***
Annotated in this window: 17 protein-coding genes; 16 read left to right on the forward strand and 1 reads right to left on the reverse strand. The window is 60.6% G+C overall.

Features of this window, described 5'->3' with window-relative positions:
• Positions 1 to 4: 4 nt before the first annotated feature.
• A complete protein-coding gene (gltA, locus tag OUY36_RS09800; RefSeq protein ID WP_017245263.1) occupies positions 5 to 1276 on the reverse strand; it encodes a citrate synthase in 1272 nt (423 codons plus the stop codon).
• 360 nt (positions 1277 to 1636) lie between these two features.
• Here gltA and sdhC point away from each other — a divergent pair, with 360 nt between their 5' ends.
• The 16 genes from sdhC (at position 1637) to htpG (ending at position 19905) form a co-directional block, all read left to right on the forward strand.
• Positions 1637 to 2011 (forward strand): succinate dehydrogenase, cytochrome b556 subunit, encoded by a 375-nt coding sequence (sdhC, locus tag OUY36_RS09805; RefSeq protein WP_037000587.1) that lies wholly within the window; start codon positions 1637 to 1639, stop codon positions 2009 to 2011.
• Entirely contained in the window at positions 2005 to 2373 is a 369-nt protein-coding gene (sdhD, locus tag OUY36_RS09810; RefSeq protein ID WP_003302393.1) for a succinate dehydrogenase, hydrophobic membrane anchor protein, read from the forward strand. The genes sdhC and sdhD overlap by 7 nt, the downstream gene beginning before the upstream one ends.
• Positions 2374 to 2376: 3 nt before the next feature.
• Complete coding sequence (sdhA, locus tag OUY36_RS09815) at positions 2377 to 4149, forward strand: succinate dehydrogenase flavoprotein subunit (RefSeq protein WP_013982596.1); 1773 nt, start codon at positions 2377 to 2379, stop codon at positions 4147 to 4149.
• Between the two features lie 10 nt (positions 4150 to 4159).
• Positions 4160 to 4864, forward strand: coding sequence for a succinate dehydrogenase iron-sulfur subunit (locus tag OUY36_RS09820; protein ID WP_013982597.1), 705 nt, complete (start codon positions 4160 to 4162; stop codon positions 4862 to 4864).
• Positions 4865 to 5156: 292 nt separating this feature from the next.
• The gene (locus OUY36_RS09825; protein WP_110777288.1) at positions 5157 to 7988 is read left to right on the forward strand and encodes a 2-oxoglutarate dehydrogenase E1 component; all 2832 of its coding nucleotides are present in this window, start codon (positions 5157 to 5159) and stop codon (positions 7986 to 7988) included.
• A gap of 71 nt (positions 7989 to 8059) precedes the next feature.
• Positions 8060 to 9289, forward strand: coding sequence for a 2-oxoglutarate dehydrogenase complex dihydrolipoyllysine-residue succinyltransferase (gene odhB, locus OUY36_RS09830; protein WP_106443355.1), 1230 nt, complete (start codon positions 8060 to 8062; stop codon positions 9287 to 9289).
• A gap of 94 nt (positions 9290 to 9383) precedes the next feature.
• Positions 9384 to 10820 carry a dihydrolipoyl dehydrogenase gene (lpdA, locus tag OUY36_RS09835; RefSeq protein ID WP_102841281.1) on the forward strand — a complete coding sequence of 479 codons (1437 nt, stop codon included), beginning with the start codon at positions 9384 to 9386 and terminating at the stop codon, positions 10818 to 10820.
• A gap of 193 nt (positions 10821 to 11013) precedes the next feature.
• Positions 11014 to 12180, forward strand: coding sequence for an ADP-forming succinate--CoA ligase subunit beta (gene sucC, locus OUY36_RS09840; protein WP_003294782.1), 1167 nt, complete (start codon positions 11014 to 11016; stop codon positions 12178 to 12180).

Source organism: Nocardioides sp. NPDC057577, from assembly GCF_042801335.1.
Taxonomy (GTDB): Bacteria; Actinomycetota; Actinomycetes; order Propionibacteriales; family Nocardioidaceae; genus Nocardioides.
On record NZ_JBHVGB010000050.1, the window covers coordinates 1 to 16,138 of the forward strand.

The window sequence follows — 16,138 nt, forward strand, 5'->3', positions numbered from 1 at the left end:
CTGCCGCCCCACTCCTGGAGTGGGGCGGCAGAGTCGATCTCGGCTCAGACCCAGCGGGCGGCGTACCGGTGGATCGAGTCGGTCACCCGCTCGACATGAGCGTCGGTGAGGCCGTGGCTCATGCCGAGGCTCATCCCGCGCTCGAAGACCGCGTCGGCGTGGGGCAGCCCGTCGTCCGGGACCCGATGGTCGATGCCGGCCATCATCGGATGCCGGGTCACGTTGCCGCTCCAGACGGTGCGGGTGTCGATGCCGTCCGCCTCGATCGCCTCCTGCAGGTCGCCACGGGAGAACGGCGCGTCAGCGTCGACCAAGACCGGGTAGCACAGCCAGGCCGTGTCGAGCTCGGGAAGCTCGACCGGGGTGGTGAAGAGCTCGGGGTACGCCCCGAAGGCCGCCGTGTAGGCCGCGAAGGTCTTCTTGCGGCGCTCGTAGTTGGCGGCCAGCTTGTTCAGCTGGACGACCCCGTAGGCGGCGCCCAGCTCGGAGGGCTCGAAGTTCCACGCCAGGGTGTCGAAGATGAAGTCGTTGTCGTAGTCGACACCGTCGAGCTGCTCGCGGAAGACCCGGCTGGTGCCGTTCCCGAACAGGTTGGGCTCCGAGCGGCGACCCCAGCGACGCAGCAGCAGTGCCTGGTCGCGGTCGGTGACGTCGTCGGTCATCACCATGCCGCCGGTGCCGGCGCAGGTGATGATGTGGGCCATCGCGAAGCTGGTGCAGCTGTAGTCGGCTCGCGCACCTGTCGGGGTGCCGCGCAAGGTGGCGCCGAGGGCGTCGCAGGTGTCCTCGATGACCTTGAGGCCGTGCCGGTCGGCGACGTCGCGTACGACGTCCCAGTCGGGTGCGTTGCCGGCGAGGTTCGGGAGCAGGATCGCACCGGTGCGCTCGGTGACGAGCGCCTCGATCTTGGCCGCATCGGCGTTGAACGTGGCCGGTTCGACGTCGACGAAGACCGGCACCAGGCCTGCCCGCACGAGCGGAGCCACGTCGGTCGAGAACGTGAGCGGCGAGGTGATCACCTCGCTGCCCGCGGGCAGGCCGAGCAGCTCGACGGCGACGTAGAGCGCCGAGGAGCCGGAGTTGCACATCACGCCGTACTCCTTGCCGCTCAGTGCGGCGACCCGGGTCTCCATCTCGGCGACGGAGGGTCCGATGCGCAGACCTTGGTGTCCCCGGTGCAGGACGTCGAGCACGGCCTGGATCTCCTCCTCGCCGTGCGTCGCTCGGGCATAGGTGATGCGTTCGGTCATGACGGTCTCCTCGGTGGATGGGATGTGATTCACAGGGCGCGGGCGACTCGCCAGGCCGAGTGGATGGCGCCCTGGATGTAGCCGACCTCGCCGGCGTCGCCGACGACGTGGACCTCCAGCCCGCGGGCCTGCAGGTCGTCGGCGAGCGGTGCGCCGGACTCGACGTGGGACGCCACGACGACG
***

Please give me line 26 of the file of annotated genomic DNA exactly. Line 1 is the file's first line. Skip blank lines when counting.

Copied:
CTGCCGCCCCACTCCTGGAGTGGGGCGGCAGAGTCGATCTCGGCTCAGACCCAGCGGGCGGCGTACCGGTGGATCGAGTCGGTCACCCGCTCGACATGAGCGTCGGTGAGGCCGTGGCTCATGCCGAGGCTCATCCCGCGCTCGAAGACCGCGTCGGCGTGGGGCAGCCCGTCGTCCGGGACCCGATGGTCGATGCCGGCCATCATCGGATGCCGGGTCACGTTGCCGCTCCAGACGGTGCGGGTGTCGATGCCGTCCGCCTCGATCGCCTCCTGCAGGTCGCCACGGGAGAACGGCGCGTCAGCGTCGACCAAGACCGGGTAGCACAGCCAGGCCGTGTCGAGCTCGGGAAGCTCGACCGGGGTGGTGAAGAGCTCGGGGTACGCCCCGAAGGCCGCCGTGTAGGCCGCGAAGGTCTTCTTGCGGCGCTCGTAGTTGGCGGCCAGCTTGTTCAGCTGGACGACCCCGTAGGCGGCGCCCAGCTCGGAGGGCTCGAAGTTCCACGCCAGGGTGTCGAAGATGAAGTCGTTGTCGTAGTCGACACCGTCGAGCTGCTCGCGGAAGACCCGGCTGGTGCCGTTCCCGAACAGGTTGGGCTCCGAGCGGCGACCCCAGCGACGCAGCAGCAGTGCCTGGTCGCGGTCGGTGACGTCGTCGGTCATCACCATGCCGCCGGTGCCGGCGCAGGTGATGATGTGGGCCATCGCGAAGCTGGTGCAGCTGTAGTCGGCTCGCGCACCTGTCGGGGTGCCGCGCAAGGTGGCGCCGAGGGCGTCGCAGGTGTCCTCGATGACCTTGAGGCCGTGCCGGTCGGCGACGTCGCGTACGACGTCCCAGTCGGGTGCGTTGCCGGCGAGGTTCGGGAGCAGGATCGCACCGGTGCGCTCGGTGACGAGCGCCTCGATCTTGGCCGCATCGGCGTTGAACGTGGCCGGTTCGACGTCGACGAAGACCGGCACCAGGCCTGCCCGCACGAGCGGAGCCACGTCGGTCGAGAACGTGAGCGGCGAGGTGATCACCTCGCTGCCCGCGGGCAGGCCGAGCAGCTCGACGGCGACGTAGAGCGCCGAGGAGCCGGAGTTGCACATCACGCCGTACTCCTTGCCGCTCAGTGCGGCGACCCGGGTCTCCATCTCGGCGACGGAGGGTCCGATGCGCAGACCTTGGTGTCCCCGGTGCAGGACGTCGAGCACGGCCTGGATCTCCTCCTCGCCGTGCGTCGCTCGGGCATAGGTGATGCGTTCGGTCATGACGGTCTCCTCGGTGGATGGGATGTGATTCACAGGGCGCGGGCGACTCGCCAGGCCGAGTGGATGGCGCCCTGGATGTAGCCGACCTCGCCGGCGTCGCCGACGACGTGGACCTCCAGCCCGCGGGCCTGCAGGTCGTCGGCGAGCGGTGCGCCGGACTCGACGTGGGACGCCACGACGACG